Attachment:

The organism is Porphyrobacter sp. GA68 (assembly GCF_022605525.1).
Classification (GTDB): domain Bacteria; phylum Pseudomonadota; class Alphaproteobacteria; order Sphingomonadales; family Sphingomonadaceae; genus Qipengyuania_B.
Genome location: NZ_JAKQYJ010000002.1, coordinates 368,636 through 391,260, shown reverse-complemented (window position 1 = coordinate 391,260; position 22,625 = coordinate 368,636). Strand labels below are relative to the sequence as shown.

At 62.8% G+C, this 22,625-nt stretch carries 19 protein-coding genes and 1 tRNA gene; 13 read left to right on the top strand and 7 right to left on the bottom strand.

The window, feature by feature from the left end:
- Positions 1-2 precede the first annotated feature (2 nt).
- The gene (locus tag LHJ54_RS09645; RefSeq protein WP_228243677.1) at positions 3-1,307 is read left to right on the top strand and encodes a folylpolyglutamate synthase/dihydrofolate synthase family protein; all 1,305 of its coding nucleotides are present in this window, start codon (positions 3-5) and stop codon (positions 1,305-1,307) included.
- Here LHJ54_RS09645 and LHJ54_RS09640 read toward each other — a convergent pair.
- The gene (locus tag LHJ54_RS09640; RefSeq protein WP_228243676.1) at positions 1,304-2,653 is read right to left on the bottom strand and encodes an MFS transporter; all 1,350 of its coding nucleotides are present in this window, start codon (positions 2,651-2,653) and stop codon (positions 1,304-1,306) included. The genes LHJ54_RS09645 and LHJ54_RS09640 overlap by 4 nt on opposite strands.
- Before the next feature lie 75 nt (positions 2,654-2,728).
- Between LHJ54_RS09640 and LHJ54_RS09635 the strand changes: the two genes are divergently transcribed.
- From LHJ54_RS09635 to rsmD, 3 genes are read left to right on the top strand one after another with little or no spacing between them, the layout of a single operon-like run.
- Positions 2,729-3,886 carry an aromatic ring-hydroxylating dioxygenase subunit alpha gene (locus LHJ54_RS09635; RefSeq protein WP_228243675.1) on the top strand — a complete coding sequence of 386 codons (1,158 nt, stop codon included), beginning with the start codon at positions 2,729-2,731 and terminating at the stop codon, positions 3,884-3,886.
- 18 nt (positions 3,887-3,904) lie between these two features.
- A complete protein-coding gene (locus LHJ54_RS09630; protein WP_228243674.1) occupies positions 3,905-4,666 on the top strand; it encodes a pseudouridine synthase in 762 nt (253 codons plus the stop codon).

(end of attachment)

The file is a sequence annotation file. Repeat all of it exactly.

The organism is Porphyrobacter sp. GA68 (assembly GCF_022605525.1).
Classification (GTDB): domain Bacteria; phylum Pseudomonadota; class Alphaproteobacteria; order Sphingomonadales; family Sphingomonadaceae; genus Qipengyuania_B.
Genome location: NZ_JAKQYJ010000002.1, coordinates 368,636 through 391,260, shown reverse-complemented (window position 1 = coordinate 391,260; position 22,625 = coordinate 368,636). Strand labels below are relative to the sequence as shown.

At 62.8% G+C, this 22,625-nt stretch carries 19 protein-coding genes and 1 tRNA gene; 13 read left to right on the top strand and 7 right to left on the bottom strand.

The window, feature by feature from the left end:
- Positions 1-2 precede the first annotated feature (2 nt).
- The gene (locus tag LHJ54_RS09645; RefSeq protein WP_228243677.1) at positions 3-1,307 is read left to right on the top strand and encodes a folylpolyglutamate synthase/dihydrofolate synthase family protein; all 1,305 of its coding nucleotides are present in this window, start codon (positions 3-5) and stop codon (positions 1,305-1,307) included.
- Here LHJ54_RS09645 and LHJ54_RS09640 read toward each other — a convergent pair.
- The gene (locus tag LHJ54_RS09640; RefSeq protein WP_228243676.1) at positions 1,304-2,653 is read right to left on the bottom strand and encodes an MFS transporter; all 1,350 of its coding nucleotides are present in this window, start codon (positions 2,651-2,653) and stop codon (positions 1,304-1,306) included. The genes LHJ54_RS09645 and LHJ54_RS09640 overlap by 4 nt on opposite strands.
- Before the next feature lie 75 nt (positions 2,654-2,728).
- Between LHJ54_RS09640 and LHJ54_RS09635 the strand changes: the two genes are divergently transcribed.
- From LHJ54_RS09635 to rsmD, 3 genes are read left to right on the top strand one after another with little or no spacing between them, the layout of a single operon-like run.
- Positions 2,729-3,886 carry an aromatic ring-hydroxylating dioxygenase subunit alpha gene (locus LHJ54_RS09635; RefSeq protein WP_228243675.1) on the top strand — a complete coding sequence of 386 codons (1,158 nt, stop codon included), beginning with the start codon at positions 2,729-2,731 and terminating at the stop codon, positions 3,884-3,886.
- 18 nt (positions 3,887-3,904) lie between these two features.
- A complete protein-coding gene (locus LHJ54_RS09630; protein WP_228243674.1) occupies positions 3,905-4,666 on the top strand; it encodes a pseudouridine synthase in 762 nt (253 codons plus the stop codon).